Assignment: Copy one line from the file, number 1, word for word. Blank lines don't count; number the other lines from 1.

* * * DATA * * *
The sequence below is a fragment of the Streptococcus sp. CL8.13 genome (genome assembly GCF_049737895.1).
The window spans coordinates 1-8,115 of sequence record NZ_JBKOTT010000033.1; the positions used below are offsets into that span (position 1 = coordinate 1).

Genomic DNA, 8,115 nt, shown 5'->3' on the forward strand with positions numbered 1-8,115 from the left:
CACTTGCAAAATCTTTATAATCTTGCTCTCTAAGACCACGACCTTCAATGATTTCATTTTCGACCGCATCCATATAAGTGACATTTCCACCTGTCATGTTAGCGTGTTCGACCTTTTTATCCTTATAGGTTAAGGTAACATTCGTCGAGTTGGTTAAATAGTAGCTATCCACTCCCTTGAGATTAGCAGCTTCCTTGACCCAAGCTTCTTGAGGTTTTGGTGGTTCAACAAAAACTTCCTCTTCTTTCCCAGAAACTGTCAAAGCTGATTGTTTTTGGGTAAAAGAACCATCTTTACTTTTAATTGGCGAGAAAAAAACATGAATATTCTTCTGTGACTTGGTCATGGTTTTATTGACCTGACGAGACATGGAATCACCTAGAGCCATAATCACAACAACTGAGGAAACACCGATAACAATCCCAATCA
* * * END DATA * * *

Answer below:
The sequence below is a fragment of the Streptococcus sp. CL8.13 genome (genome assembly GCF_049737895.1).